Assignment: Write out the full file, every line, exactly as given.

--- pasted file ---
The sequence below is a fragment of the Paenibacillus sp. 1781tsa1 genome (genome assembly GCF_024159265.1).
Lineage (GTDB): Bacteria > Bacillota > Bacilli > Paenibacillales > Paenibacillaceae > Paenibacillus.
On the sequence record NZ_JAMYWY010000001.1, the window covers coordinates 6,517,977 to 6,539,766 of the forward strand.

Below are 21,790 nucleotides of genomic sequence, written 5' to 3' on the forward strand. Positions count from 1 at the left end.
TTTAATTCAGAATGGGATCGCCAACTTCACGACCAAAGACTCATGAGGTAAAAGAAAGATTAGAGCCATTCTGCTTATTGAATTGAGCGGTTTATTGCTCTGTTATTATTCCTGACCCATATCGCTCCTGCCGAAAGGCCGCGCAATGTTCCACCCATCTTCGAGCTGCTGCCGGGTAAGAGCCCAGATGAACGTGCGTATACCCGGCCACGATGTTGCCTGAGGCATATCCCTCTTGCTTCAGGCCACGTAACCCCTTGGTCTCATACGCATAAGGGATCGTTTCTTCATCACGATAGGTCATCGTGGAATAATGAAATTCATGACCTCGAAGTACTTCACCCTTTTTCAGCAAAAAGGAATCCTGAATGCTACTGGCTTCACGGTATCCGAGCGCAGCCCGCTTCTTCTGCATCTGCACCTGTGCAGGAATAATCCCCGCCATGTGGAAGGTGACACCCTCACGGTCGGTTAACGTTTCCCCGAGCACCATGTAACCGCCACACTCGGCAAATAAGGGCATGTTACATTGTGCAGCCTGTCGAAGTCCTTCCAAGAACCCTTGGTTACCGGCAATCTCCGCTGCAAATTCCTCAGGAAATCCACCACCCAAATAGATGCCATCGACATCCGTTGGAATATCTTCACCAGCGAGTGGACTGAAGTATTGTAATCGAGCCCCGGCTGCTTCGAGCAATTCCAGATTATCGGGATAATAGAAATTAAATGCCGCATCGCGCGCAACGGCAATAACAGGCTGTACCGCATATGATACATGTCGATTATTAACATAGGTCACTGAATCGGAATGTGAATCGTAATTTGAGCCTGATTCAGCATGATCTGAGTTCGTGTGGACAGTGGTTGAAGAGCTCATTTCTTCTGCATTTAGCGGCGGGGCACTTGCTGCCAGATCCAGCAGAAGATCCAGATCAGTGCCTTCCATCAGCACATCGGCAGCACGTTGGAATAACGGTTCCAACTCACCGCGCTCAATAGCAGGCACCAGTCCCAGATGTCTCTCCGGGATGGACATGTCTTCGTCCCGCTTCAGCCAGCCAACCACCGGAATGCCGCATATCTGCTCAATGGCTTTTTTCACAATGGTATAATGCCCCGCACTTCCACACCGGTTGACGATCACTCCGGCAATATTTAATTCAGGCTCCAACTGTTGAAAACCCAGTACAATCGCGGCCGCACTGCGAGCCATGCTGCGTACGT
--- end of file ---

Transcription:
The sequence below is a fragment of the Paenibacillus sp. 1781tsa1 genome (genome assembly GCF_024159265.1).
Lineage (GTDB): Bacteria > Bacillota > Bacilli > Paenibacillales > Paenibacillaceae > Paenibacillus.
On the sequence record NZ_JAMYWY010000001.1, the window covers coordinates 6,517,977 to 6,539,766 of the forward strand.

Below are 21,790 nucleotides of genomic sequence, written 5' to 3' on the forward strand. Positions count from 1 at the left end.
TTTAATTCAGAATGGGATCGCCAACTTCACGACCAAAGACTCATGAGGTAAAAGAAAGATTAGAGCCATTCTGCTTATTGAATTGAGCGGTTTATTGCTCTGTTATTATTCCTGACCCATATCGCTCCTGCCGAAAGGCCGCGCAATGTTCCACCCATCTTCGAGCTGCTGCCGGGTAAGAGCCCAGATGAACGTGCGTATACCCGGCCACGATGTTGCCTGAGGCATATCCCTCTTGCTTCAGGCCACGTAACCCCTTGGTCTCATACGCATAAGGGATCGTTTCTTCATCACGATAGGTCATCGTGGAATAATGAAATTCATGACCTCGAAGTACTTCACCCTTTTTCAGCAAAAAGGAATCCTGAATGCTACTGGCTTCACGGTATCCGAGCGCAGCCCGCTTCTTCTGCATCTGCACCTGTGCAGGAATAATCCCCGCCATGTGGAAGGTGACACCCTCACGGTCGGTTAACGTTTCCCCGAGCACCATGTAACCGCCACACTCGGCAAATAAGGGCATGTTACATTGTGCAGCCTGTCGAAGTCCTTCCAAGAACCCTTGGTTACCGGCAATCTCCGCTGCAAATTCCTCAGGAAATCCACCACCCAAATAGATGCCATCGACATCCGTTGGAATATCTTCACCAGCGAGTGGACTGAAGTATTGTAATCGAGCCCCGGCTGCTTCGAGCAATTCCAGATTATCGGGATAATAGAAATTAAATGCCGCATCGCGCGCAACGGCAATAACAGGCTGTACCGCATATGATACATGTCGATTATTAACATAGGTCACTGAATCGGAATGTGAATCGTAATTTGAGCCTGATTCAGCATGATCTGAGTTCGTGTGGACAGTGGTTGAAGAGCTCATTTCTTCTGCATTTAGCGGCGGGGCACTTGCTGCCAGATCCAGCAGAAGATCCAGATCAGTGCCTTCCATCAGCACATCGGCAGCACGTTGGAATAACGGTTCCAACTCACCGCGCTCAATAGCAGGCACCAGTCCCAGATGTCTCTCCGGGATGGACATGTCTTCGTCCCGCTTCAGCCAGCCAACCACCGGAATGCCGCATATCTGCTCAATGGCTTTTTTCACAATGGTATAATGCCCCGCACTTCCACACCGGTTGACGATCACTCCGGCAATATTTAATTCAGGCTCCAACTGTTGAAAACCCAGTACAATCGCGGCCGCACTGCGAGCCATGCTGCGTACGT